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Did Poles plunder Jewish mass graves after the Holocaust?
Leaked copies of a new book have sparked controversy by accusing Poles of actively profiting from the Holocaust and the suffering of the Jewish people.
The book begins with a photograph at Treblinka, one of the Nazi concentration camps, in which Polish peasants are standing before a mass grave that they have been digging up in the hopes of finding gold and other treasures missed by the Nazis.
"The thesis challenges a widespread view among Poles that their nation, which was occupied by Germany throughout World War II, by and large behaved honorably during that time," states AP.
"Six million Polish citizens — half of them Jews — were killed during the war and memories remain strong of Polish suffering and sacrifice. Heroic Polish deeds — like the Warsaw Uprising of 1944 against Nazi rule — are a foundation of the national identity, while the state in recent years has regularly bestowed honors on Christian Poles who risked their lives to hide Jews from the Nazis."
The book's publisher has received hundreds of emails a day for the past month from people who claim the book defames Poland and spreads lies.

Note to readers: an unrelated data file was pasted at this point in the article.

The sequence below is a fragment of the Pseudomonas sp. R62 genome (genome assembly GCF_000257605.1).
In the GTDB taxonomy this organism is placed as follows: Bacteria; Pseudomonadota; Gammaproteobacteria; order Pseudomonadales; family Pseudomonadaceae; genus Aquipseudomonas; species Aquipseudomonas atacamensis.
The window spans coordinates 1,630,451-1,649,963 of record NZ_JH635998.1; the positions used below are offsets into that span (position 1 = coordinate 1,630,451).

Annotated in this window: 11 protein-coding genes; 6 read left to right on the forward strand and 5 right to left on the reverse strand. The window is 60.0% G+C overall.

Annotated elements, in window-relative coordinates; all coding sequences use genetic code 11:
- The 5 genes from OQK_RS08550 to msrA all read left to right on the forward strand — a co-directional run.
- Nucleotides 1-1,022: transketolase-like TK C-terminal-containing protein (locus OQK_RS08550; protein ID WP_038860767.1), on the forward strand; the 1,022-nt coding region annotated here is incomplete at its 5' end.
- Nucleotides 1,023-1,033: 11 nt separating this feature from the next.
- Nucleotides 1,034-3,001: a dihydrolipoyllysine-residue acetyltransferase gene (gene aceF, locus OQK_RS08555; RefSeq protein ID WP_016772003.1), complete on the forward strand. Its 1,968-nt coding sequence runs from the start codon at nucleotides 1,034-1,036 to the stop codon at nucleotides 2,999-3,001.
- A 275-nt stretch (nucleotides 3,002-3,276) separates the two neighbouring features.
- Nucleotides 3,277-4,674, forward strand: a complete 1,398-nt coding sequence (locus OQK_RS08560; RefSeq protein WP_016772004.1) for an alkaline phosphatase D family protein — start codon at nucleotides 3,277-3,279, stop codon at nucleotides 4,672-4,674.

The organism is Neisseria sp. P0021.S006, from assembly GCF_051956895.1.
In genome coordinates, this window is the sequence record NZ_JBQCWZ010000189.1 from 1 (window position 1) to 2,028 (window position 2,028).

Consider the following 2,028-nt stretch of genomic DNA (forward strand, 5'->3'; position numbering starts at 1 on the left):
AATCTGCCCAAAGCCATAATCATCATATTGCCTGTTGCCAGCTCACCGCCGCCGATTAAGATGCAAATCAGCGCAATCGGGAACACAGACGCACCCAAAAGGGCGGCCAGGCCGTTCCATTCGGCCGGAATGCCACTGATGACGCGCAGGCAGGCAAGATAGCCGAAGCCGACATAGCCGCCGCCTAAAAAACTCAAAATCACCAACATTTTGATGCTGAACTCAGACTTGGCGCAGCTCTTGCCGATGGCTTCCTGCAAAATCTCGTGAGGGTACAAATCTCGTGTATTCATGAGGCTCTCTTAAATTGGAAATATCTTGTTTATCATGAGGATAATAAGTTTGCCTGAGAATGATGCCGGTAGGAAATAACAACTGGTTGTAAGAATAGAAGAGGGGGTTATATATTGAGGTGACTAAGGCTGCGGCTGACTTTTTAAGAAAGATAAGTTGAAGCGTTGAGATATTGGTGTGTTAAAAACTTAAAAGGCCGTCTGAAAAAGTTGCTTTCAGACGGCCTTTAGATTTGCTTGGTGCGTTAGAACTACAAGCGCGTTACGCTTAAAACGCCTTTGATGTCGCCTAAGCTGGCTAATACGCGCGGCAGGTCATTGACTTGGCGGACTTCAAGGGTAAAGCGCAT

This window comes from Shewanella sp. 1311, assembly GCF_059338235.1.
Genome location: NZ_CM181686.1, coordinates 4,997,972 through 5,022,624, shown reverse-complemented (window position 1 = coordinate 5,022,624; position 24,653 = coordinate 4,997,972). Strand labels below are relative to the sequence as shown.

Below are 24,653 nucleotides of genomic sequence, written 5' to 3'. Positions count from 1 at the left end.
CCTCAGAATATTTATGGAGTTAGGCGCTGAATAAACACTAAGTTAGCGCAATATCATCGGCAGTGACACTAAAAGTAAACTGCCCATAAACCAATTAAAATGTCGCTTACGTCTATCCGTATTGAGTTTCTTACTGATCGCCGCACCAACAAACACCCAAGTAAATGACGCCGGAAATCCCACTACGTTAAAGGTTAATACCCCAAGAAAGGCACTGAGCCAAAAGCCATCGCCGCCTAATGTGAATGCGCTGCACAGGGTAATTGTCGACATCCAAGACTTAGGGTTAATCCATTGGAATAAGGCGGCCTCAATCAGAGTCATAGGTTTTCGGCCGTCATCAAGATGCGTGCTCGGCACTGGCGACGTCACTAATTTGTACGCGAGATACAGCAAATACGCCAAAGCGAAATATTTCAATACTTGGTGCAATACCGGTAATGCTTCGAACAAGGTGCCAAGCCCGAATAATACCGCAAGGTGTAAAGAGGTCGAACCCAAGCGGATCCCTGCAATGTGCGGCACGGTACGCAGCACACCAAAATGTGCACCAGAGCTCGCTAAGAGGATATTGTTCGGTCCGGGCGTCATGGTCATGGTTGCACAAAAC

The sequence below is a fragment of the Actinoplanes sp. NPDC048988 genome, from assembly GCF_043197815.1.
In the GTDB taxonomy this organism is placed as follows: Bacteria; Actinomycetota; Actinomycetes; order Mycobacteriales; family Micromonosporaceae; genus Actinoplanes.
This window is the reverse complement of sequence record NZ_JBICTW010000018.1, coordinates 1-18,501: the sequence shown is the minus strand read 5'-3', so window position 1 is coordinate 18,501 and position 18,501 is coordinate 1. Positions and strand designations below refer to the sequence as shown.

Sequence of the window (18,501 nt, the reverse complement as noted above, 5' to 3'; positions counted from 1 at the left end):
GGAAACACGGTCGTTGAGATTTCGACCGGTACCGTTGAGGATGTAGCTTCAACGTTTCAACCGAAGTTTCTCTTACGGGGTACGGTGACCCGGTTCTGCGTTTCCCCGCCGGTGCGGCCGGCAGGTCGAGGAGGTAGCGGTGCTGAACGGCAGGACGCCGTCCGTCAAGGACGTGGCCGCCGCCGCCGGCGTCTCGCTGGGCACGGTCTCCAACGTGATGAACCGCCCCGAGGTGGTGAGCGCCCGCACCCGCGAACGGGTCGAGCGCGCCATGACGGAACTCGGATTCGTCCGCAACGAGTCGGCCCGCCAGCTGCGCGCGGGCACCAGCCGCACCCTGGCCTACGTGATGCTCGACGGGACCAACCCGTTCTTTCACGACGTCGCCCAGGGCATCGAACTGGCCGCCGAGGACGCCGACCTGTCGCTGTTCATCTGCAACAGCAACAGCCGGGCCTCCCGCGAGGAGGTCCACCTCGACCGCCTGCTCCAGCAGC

"These claims are being made by people who haven't read the book and have no idea of its content," the publishing house ZNAK's editor-in-chief, Jerzy Illg, told Haaretz. "We don't know who is behind the campaign, but one thing is certain, this anonymous organization will not influence our decision to print and distribute the book."
The publishing house has argued that the book seeks to inform the public of "cruel and often difficult facts."
Jan Gross, a professor at Princeton University, ignited controversy 10 years ago with his book, "Neighbors: The Destruction of the Jewish Community in Jedwabne, Poland." That book drew attention to the 1941 massacre of about 1,600 Jewish villagers by their Polish neighbors.
The publisher plans to release the book March 10 in Poland and in English by October.
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